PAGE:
IBM Unveils Vision For On Demand Storage

IBM Tuesday introduced an entry-level storage server and provisioning software as it unveiled its vision to battle EMC in the burgeoning storage software market.

May 13, 2004

2 Min Read
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IBM Tuesday introduced an entry-level storage server and provisioning software as it unveiled its vision to battle EMC in the burgeoning storage software market.

At a storage briefing in Cambridge, Mass., top IBM executives launched three new additions to its TotalStorage software family, including the FastT100 Storage Server and Tivoli Provisioning Manager, and Write Once Read Many media technology for the company's Enterprise Tape Drive 3592.

The entry level server is designed as a near-line storage device that gives small and medium-sized businesses quick, low cost access to infrequently accessed data, IBM executives said. It supports serial ATA and will be available in July, a spokeswoman said. She would not reveal the price of the server.

The Tivoli Provisioning Manager, which will offer storage operations building blocks, is a member of the IBM TotalStorage Productivity Center, will simplify the task of building storage workflows, IBM said.

The Productivity Center, which is due in the third quarter, offers storage resources manager, SAN Manager and Multiple Device Manager. The provisioning software provisions and configures servers, operating systems, middleware, applications, storage capacity and network drives.The latest additions to IBM's TotalStorage solutions will enable both SMB customers and enterprises to meet federal regulations such as Sarbanes-Oxley, HIPAA and corporate governance requirements.

Additionally, the growing TotalStorage storage software stack -- particularly the company's SAN Volume Controller and SAN File System and storage virtualization technologies under development -- will be fully integrated to hide the complexity of supporting multiple SANs.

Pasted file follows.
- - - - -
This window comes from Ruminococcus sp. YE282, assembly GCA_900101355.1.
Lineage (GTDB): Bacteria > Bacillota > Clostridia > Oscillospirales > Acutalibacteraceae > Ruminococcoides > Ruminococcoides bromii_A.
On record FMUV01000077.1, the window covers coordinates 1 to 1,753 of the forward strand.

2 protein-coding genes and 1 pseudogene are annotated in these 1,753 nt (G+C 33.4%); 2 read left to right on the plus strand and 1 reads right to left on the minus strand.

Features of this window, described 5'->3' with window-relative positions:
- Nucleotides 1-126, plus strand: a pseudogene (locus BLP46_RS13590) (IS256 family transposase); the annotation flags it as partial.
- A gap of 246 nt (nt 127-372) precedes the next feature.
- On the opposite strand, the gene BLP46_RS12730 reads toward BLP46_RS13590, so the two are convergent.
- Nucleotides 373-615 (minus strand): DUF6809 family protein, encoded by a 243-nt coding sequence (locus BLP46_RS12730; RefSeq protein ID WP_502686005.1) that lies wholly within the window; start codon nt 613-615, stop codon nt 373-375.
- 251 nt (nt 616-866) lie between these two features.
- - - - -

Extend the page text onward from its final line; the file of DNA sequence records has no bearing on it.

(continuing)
It will allow for more data storage, moving the company closer to providing an end-to-end storage software stack for expanding business needs in the on demand era.

"Nothing is more important than integrating information," said Irving Wladawsky-Berger, vice president of technology and strategy at IBM, noting that IBM is working on the next major challenges in the storage arena around consolidation, virtualization and automation as more and more computing devices deliver information to the data center. "On demand is about leveraging virtualization. It is the way you can have your cake and eat it, too."

Wladawsky-Berger and other IBM executives noted that storage virtualization decouples the storage software from the hardware in a way that liberates customers from being locked in to EMC, HP or IBM's storage area network. Advancements in storage virtualization and fully integrated blade solutions are high on the to do list, said Rich Lechner, vice president of storage at IBM."The next step is to have storage blades where we have the whole infrastructure in a box," said Lechner. 'We're not there yet, but [we're getting closer] because we have built storage on a server-based infrastructure."

To that end, IBM also previewed next generation storage technologies including collective intelligent bricks, object storage, advanced data protection technologies beyond RAID 5 and support for non-magnetic technologies that may significantly bolster data storage rates.

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